Rio Tinto Group isn’t just bullish about China’s steel demand, it’s also upbeat about copper use in the world’s biggest consumer.
Signs of improvement in China’s property market are boosting prospects for the metal, Jean-Sebastien Jacques, head of Rio’s copper and coal operations, said in an interview in Singapore. The government will also implement more stimulus measures if the world’s second-largest economy slows too much, he said.
Rio’s optimism stands out amid views from Glencore Plc that mining companies were wrong-footed on a slowdown in China, with demand getting tough to call. The country’s grappling with overcapacity, a downturn in property investment and a volatile stock market that threaten Premier Li Keqiang’s growth target of about 7 percent for this year.
Rio has a direct insight into the Chinese market through its Oyu Tolgoi operations in Mongolia, located north of the Chinese border, Jacques said.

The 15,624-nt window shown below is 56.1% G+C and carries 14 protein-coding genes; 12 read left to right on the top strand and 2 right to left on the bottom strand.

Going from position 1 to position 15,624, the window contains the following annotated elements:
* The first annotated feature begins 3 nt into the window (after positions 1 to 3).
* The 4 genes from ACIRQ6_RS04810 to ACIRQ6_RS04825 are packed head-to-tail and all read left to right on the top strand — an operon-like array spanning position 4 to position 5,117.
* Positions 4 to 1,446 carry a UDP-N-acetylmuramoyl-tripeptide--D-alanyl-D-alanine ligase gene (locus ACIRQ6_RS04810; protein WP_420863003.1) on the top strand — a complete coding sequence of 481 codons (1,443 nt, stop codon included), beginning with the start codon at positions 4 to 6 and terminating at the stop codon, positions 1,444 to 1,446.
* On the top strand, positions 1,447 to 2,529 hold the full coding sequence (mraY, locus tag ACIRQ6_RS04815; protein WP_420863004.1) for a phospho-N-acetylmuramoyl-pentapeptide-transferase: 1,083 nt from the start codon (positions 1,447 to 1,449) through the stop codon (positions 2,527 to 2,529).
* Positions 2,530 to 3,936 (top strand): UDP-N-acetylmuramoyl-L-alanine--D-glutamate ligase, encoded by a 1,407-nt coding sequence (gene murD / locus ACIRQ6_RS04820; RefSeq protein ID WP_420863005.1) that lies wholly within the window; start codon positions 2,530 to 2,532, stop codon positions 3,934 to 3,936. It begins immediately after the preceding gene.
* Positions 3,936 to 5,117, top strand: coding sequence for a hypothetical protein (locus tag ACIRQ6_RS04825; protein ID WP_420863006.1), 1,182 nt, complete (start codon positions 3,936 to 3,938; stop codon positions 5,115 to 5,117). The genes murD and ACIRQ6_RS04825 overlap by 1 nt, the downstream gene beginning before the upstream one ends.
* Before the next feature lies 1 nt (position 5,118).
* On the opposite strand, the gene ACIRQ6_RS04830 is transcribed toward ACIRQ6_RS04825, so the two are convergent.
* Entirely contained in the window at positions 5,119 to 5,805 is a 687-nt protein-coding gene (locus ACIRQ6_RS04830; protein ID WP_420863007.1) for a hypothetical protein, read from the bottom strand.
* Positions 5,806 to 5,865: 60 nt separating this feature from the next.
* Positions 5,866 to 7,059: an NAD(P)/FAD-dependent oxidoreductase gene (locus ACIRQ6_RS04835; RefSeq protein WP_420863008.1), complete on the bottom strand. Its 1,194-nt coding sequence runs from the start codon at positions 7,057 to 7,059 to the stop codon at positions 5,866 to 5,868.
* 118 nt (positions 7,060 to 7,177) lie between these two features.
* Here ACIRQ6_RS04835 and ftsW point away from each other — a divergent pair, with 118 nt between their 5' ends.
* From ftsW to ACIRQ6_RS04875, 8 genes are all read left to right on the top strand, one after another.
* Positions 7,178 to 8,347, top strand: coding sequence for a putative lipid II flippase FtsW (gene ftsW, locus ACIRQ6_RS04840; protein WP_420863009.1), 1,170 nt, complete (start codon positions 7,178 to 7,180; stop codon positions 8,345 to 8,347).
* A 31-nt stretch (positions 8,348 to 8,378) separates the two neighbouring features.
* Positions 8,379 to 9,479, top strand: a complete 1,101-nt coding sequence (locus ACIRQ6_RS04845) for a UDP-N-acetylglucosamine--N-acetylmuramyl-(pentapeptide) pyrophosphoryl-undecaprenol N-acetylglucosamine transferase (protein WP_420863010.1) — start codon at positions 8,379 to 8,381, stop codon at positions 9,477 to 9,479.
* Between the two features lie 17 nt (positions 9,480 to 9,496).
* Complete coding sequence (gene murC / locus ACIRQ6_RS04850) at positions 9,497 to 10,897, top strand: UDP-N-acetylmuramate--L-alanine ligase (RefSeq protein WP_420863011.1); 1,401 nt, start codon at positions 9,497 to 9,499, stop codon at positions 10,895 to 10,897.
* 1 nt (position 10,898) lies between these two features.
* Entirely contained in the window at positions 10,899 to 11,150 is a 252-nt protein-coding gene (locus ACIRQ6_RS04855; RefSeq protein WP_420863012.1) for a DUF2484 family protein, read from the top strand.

“Pretty often people use copper as a proxy of the health of the Chinese economy,” Jacques said on Monday. “When I look at the order books that we have, we have no issues whatsoever in placing the products out of Mongolia being sold into China. That gives us confidence there’s demand for our product.”
Concern that a weaker China will undermine demand and exacerbate supply gluts are hurting miners’ profits and shares. Shares in Rio fell 13 percent in Sydney this year, while BHP Billiton Ltd., the world’s largest mining company, dropped 10 percent. Glencore’s lost more than half its market value in London this year. Copper plunged 16 percent in 2015 and is near a six-year low.
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